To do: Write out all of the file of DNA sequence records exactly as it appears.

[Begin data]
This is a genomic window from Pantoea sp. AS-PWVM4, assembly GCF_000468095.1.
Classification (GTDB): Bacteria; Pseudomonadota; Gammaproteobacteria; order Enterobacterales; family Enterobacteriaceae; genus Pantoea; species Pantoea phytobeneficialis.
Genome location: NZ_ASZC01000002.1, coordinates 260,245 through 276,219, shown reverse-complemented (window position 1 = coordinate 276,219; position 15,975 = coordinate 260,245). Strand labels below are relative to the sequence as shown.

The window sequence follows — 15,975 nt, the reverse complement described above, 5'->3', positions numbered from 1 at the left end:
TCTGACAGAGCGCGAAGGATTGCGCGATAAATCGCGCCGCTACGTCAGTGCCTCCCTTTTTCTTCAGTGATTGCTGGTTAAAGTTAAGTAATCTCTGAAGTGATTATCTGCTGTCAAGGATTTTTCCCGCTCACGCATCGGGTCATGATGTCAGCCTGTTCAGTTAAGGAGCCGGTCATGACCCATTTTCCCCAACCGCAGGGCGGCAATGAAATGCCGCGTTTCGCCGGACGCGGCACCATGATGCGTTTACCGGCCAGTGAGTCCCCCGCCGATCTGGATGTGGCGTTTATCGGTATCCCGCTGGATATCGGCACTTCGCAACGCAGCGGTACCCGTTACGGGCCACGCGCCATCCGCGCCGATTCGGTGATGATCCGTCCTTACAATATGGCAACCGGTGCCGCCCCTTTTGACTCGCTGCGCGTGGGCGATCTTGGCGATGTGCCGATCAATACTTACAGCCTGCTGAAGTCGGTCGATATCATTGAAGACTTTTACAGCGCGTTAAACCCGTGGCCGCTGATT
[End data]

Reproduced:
This is a genomic window from Pantoea sp. AS-PWVM4, assembly GCF_000468095.1.
Classification (GTDB): Bacteria; Pseudomonadota; Gammaproteobacteria; order Enterobacterales; family Enterobacteriaceae; genus Pantoea; species Pantoea phytobeneficialis.
Genome location: NZ_ASZC01000002.1, coordinates 260,245 through 276,219, shown reverse-complemented (window position 1 = coordinate 276,219; position 15,975 = coordinate 260,245). Strand labels below are relative to the sequence as shown.

The window sequence follows — 15,975 nt, the reverse complement described above, 5'->3', positions numbered from 1 at the left end:
TCTGACAGAGCGCGAAGGATTGCGCGATAAATCGCGCCGCTACGTCAGTGCCTCCCTTTTTCTTCAGTGATTGCTGGTTAAAGTTAAGTAATCTCTGAAGTGATTATCTGCTGTCAAGGATTTTTCCCGCTCACGCATCGGGTCATGATGTCAGCCTGTTCAGTTAAGGAGCCGGTCATGACCCATTTTCCCCAACCGCAGGGCGGCAATGAAATGCCGCGTTTCGCCGGACGCGGCACCATGATGCGTTTACCGGCCAGTGAGTCCCCCGCCGATCTGGATGTGGCGTTTATCGGTATCCCGCTGGATATCGGCACTTCGCAACGCAGCGGTACCCGTTACGGGCCACGCGCCATCCGCGCCGATTCGGTGATGATCCGTCCTTACAATATGGCAACCGGTGCCGCCCCTTTTGACTCGCTGCGCGTGGGCGATCTTGGCGATGTGCCGATCAATACTTACAGCCTGCTGAAGTCGGTCGATATCATTGAAGACTTTTACAGCGCGTTAAACCCGTGGCCGCTGATT